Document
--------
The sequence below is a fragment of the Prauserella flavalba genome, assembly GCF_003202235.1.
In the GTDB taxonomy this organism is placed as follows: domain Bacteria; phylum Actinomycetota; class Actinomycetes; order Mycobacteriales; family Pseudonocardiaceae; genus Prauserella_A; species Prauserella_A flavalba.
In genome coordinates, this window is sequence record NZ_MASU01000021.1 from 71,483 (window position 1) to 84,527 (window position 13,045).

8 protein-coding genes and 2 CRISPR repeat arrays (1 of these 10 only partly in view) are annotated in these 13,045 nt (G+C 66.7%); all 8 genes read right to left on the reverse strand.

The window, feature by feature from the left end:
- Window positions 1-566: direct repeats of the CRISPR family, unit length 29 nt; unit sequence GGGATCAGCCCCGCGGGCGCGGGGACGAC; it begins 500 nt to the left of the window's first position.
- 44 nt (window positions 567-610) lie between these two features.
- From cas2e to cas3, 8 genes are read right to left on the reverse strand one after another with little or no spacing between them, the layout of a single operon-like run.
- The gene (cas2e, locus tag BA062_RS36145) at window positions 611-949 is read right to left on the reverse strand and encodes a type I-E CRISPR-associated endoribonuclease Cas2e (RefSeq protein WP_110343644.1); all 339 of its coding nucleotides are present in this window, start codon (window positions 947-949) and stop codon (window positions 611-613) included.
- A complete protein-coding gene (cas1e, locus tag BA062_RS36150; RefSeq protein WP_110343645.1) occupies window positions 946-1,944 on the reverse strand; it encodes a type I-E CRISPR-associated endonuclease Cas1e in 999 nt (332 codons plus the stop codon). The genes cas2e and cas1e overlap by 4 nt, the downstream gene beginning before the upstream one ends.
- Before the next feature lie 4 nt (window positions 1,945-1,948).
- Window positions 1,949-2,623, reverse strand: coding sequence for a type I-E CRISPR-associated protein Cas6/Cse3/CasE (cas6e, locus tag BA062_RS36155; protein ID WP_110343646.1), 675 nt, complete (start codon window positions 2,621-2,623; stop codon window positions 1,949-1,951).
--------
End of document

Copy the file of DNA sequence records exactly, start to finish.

The sequence below is a fragment of the Prauserella flavalba genome, assembly GCF_003202235.1.
In the GTDB taxonomy this organism is placed as follows: domain Bacteria; phylum Actinomycetota; class Actinomycetes; order Mycobacteriales; family Pseudonocardiaceae; genus Prauserella_A; species Prauserella_A flavalba.
In genome coordinates, this window is sequence record NZ_MASU01000021.1 from 71,483 (window position 1) to 84,527 (window position 13,045).

8 protein-coding genes and 2 CRISPR repeat arrays (1 of these 10 only partly in view) are annotated in these 13,045 nt (G+C 66.7%); all 8 genes read right to left on the reverse strand.

The window, feature by feature from the left end:
- Window positions 1-566: direct repeats of the CRISPR family, unit length 29 nt; unit sequence GGGATCAGCCCCGCGGGCGCGGGGACGAC; it begins 500 nt to the left of the window's first position.
- 44 nt (window positions 567-610) lie between these two features.
- From cas2e to cas3, 8 genes are read right to left on the reverse strand one after another with little or no spacing between them, the layout of a single operon-like run.
- The gene (cas2e, locus tag BA062_RS36145) at window positions 611-949 is read right to left on the reverse strand and encodes a type I-E CRISPR-associated endoribonuclease Cas2e (RefSeq protein WP_110343644.1); all 339 of its coding nucleotides are present in this window, start codon (window positions 947-949) and stop codon (window positions 611-613) included.
- A complete protein-coding gene (cas1e, locus tag BA062_RS36150; RefSeq protein WP_110343645.1) occupies window positions 946-1,944 on the reverse strand; it encodes a type I-E CRISPR-associated endonuclease Cas1e in 999 nt (332 codons plus the stop codon). The genes cas2e and cas1e overlap by 4 nt, the downstream gene beginning before the upstream one ends.
- Before the next feature lie 4 nt (window positions 1,945-1,948).
- Window positions 1,949-2,623, reverse strand: coding sequence for a type I-E CRISPR-associated protein Cas6/Cse3/CasE (cas6e, locus tag BA062_RS36155; protein ID WP_110343646.1), 675 nt, complete (start codon window positions 2,621-2,623; stop codon window positions 1,949-1,951).